Curious minds select the most fascinating podcasts from around the world. Discover hand-piqd audio recommendations on your favorite topics.
Melissa Hutsell is an award-winning freelance journalist with a deep rooted passion for both community and international journalism. She was born and raised in Northern California, and has lived, studied, worked, and traveled in more 20 different countries. Melissa holds a Master's degree in Global Journalism from City University London, as well as degrees in Journalism and Globalization from Humboldt State University. Though she covers various topics as both a writer and editor, she specializes in business and cannabis journalism.
The podcast series “What Makes Us Human" is produced by Cornell University. Each episode features short conversations with different experts from throughout the university’s college of arts and humanities.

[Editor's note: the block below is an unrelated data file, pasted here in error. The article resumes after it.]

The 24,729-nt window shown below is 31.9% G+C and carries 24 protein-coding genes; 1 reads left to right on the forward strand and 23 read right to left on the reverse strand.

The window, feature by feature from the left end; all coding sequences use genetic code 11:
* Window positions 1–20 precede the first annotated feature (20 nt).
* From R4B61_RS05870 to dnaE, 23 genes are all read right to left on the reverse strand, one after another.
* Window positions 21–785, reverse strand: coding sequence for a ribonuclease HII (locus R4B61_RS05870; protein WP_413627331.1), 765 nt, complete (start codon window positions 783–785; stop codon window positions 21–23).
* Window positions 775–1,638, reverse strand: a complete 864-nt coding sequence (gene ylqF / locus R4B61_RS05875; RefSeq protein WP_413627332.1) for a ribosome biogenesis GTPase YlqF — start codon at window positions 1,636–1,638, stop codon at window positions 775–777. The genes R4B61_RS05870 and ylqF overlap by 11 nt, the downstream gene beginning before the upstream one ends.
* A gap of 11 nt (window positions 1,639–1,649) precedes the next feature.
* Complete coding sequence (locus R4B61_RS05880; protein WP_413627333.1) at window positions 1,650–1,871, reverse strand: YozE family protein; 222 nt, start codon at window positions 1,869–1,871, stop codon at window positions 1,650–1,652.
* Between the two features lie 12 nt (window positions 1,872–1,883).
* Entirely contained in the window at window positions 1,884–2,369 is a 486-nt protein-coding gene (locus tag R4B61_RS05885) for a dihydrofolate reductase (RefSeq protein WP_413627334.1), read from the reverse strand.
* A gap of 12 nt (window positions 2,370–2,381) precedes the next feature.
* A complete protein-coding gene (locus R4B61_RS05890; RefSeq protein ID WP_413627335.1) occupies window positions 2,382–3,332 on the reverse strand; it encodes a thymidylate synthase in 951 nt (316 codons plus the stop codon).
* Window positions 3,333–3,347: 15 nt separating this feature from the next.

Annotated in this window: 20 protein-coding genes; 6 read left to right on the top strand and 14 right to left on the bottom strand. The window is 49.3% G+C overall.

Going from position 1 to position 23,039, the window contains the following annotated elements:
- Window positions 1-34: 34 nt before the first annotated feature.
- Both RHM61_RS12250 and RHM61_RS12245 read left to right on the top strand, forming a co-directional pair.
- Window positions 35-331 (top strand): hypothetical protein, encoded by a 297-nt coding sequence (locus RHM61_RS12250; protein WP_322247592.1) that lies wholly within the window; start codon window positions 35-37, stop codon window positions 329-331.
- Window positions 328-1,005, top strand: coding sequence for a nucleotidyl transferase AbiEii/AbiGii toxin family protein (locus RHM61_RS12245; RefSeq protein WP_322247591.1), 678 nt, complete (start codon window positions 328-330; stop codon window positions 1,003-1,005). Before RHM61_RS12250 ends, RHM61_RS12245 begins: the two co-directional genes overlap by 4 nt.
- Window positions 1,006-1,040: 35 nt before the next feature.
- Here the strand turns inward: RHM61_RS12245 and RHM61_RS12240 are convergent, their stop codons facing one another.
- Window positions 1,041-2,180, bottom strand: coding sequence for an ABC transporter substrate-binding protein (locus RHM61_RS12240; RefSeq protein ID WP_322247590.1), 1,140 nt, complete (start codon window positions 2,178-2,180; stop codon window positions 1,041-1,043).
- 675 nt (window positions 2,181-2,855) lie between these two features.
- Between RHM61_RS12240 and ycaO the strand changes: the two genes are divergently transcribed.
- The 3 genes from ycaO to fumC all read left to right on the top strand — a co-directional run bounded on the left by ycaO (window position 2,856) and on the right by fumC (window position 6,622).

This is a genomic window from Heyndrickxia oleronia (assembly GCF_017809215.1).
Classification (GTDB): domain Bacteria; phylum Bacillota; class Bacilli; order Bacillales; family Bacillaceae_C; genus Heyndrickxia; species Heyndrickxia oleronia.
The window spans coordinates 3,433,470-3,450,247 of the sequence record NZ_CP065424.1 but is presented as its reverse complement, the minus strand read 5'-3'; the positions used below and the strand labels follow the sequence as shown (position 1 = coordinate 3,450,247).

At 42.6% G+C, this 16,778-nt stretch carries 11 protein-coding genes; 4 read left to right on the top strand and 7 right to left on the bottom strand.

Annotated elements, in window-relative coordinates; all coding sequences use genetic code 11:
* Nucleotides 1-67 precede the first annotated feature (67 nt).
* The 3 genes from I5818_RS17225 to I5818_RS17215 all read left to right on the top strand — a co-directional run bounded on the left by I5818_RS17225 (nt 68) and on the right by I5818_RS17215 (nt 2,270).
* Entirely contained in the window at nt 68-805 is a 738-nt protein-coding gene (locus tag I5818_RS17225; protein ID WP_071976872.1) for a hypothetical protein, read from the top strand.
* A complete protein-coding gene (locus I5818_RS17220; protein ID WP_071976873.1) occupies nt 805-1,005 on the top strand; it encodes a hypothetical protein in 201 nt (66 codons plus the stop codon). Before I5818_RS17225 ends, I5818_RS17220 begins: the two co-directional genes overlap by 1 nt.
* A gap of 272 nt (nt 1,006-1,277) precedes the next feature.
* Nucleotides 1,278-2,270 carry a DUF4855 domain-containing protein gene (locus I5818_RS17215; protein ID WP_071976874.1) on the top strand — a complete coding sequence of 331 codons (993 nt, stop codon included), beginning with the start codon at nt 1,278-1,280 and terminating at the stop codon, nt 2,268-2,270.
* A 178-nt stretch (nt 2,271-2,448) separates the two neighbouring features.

The series’ third season, “What We Know About Love”, focuses on the relationship between humans and love. Each episode, which ranges in length from three to six minutes, addresses different forms of the feeling and how we experience it.
The season starts with “Love and the Goddess”, an exploration into the “general formula” of marriages, love as a gift, and the women who are dedicated to the goddess Yellamma. This episode touches on how different cultures view the concept of love. However, “Colonial Love” gives a deeper look into the how “love is culturally specific.”
Of course, religion influences love and our concept of it. In "Love Transformed", World Religions professors discuss how human love became tied to divine love.
In "The Triangle Theory", Robert J. Sternberg, professor of human development, discusses how he developed a scale to measure different components of love. “The basic idea is that love has three components: intimacy, passion, and commitment,” he explained. “Each component contributes to the overall experience of love. And different combinations of components yield different kinds of love.”
Attraction is just one component of love. That idea — and the biological basis for love — is further explored in episodes including "Love Bond" and “The Science of Love” (which examines what fish could teach us about human love).
Love comes in many different forms. The series dives into our love for life, for nature, for community, for places (“Topophilla”), and for brands (“Product Love”).